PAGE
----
Our results confirm the fact that diarrheic children even symptomless individuals can have been colonised by Cryptosporidium, may be in very early in life, as has also been reported from a study in southern India (Mathan et al., 1985). This fact may be more alarming because it has already been shown (Checkley et al., 1998) that even asymptomatic cryptosporidial infection are associated with significant growth shortfalls in children in developing countries. In Africa, cryptosporidial diarrhea in the first year of life was associated with diminished linear growth effect with blunting of catch-up growth in young children (Molbak et al., 1997). Thus, cryptosporidial infection even without overt diarrhea may be an emerging cause of malnutrion in the developing world.
In the present study; the prevalence of Cryptosporidium infection in males and females were not statistically significant (p>0.05, Table 1), a finding that supports observation made in studies from Peru (Xiao et al., 2001), Korea (Jae-Ran et al., 2004) and Jordan (Mahgoub et al., 2004). Other studies showed higher percentage of Cryptosporidium infection amongst females as compared to that in males (Smith et al., 1989; Laubach et al., 2004). Smith et al. (1989) have stated that the reason for this higher proportion of females than males were unknown. However Laubach et al. (2004) have suggested that the male’s exposure to Cryptosporidium was affected by life style risk factors that increased the exposure of the females to untreated water.
In the present study, the infection rate in children who lived in rural areas was significantly (p<0.05) higher than those lived in urban areas, a finding that supports observation made in studies from Korea (Chai et al., 1996) and Jordan (Mahgoub et al., 2004). In this study the positive rate in rural areas was much lower than the figures of 43.5 and 32% reported from Jordan (Mahgoub et al., 2004) and Guatemala (Laubach et al., 2004), respectively, but was higher than corresponding figure of 3.3% reported by Jae-Ran et al. (2004) from Korea. The cryptosporidium infection rate in urban areas in this study is similar to figure of 8.64% reported from Pakistan (Iqbal et al., 1999) and lower than the corresponding figures of 32.1 and 24.67% reported from Jordan (Mahgoub et al., 2004) and Ghana (Adjei et al., 2004), respectively. An epidemiological study has indicated a remarkable difference in positive rates between rural area and urban area, from 10.6 to 0.5% (Chai et al., 1996). Most people in rural areas depend on wells and stored water (tanks) as a source of drinking water. Transmission of Cryptosporidium sp. by consumption of contaminated surface or ground water is well documented and waterborne outbreaks have been reported (D’Antonio et al., 1986; Rush et al., 1987). However, in spite of the low socioeconomic status of pediatric population in rural areas in this study, there was no significant difference between cryptosporidiosis and living condition such as presence of domestic animal at house. Although the positive rate in children with contact with animal was higher than those without contact; but the difference was not significant (p>0.05). In the present study, the majority of Cryptosporidium parvum cases occurred in children below two year of age (Table 2). This result is consistent with those of previous reports (Iqbal et al., 1999; Adjei et al., 2004; Palit et al., 2005).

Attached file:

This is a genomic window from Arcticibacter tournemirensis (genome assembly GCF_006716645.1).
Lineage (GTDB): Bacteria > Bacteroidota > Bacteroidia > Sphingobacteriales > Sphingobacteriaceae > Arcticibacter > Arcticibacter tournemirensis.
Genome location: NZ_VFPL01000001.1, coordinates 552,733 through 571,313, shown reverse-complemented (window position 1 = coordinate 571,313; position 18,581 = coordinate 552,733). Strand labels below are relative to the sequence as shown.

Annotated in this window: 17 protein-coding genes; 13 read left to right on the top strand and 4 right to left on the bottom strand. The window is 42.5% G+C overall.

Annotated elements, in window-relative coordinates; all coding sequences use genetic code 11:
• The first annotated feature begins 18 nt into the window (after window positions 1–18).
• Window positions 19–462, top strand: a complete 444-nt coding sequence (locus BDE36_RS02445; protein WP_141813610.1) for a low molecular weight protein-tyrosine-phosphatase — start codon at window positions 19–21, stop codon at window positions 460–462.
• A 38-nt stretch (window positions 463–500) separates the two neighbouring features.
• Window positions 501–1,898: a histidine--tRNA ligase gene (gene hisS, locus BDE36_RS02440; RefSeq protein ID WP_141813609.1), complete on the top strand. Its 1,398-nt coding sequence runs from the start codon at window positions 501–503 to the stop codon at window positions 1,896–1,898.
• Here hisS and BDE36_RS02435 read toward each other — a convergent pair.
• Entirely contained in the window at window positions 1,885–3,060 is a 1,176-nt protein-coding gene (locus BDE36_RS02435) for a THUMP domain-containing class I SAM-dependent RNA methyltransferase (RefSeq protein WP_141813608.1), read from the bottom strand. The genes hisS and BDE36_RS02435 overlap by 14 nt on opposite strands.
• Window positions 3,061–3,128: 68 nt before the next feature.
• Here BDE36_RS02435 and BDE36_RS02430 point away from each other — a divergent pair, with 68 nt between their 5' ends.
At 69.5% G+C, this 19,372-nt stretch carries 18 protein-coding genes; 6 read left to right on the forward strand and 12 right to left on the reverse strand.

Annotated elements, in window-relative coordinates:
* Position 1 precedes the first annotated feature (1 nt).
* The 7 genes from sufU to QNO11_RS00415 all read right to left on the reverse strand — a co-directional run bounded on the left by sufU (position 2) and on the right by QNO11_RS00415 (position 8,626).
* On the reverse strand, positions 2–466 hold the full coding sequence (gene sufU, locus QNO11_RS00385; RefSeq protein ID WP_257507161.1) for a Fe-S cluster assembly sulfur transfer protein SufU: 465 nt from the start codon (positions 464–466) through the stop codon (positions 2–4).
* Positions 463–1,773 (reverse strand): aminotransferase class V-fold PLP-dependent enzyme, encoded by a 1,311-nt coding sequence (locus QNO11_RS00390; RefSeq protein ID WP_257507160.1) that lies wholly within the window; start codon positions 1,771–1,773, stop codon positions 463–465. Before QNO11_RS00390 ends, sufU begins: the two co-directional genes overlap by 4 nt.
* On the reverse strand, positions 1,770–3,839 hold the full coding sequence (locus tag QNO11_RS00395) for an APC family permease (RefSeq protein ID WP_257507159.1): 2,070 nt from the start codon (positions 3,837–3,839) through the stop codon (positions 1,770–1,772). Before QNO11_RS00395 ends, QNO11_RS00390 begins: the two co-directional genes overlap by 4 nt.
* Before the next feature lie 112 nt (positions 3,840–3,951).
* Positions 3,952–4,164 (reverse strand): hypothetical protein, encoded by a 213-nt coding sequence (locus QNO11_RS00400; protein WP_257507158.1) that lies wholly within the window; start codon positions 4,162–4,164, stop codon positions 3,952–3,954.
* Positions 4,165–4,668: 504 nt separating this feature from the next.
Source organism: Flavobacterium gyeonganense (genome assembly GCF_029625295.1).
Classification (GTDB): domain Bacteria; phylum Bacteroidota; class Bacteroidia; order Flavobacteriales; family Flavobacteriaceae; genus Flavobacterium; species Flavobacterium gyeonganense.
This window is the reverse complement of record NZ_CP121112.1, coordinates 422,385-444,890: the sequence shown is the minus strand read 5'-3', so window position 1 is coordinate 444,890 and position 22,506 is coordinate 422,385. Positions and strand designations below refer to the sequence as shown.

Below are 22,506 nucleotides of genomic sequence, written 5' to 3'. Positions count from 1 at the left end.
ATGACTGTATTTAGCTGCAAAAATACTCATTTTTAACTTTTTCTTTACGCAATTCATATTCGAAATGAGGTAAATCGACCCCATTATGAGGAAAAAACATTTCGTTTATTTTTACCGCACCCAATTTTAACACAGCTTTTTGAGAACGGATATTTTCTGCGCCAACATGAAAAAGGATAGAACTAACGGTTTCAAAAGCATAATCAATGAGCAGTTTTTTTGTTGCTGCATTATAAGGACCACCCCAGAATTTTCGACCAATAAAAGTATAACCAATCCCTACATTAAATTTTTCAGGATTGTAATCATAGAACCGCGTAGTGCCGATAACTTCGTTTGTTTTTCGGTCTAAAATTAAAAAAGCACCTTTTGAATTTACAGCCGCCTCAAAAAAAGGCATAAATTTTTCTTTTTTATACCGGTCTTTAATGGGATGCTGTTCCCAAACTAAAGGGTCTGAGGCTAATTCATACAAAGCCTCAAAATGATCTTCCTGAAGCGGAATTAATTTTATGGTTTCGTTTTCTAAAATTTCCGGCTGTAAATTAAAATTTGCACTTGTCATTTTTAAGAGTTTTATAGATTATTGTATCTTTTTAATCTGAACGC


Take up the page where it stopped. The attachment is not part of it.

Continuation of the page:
In conclusion, the data presented here demonstrate the frequent occurrence of Cryptosporidium among children with and without diarrhea. Since Cryptosporidiosis appears to be more prevalent in developing countries than in the developed world and asymptomatic and symptomatic Cryptosporidial infections are associated with significant growth shortfalls in children (Molbak et al., 1997; Checkley et al., 1998), it would be logical to emphasize that the inclusion of a search for Cryptosporidium oocysts be considered part of the routine clinical microbiological examination of cases of diarrhea. Additionally, with the continuous rise in the number of HIV/AIDS-infected persons in Iran and the designation of Cryptosporidiosis as an AIDS-defining opportunistic infection, the routine examination for oocyst of cryptosporidium in diarrhea stools may be used as a first-line screening measure for clinically suspected AIDS patients in Iran.
- Chacin-Bonilla, L., M. Mejia-De-Young, G. Cano, N. Guanipa, J. Estevez and E. Bonilla, 1993. Cryptosporidium infections in a suburban community in Maracaibo, Venezuela. Am. J. Trop. Med. Hyg., 49: 63-67.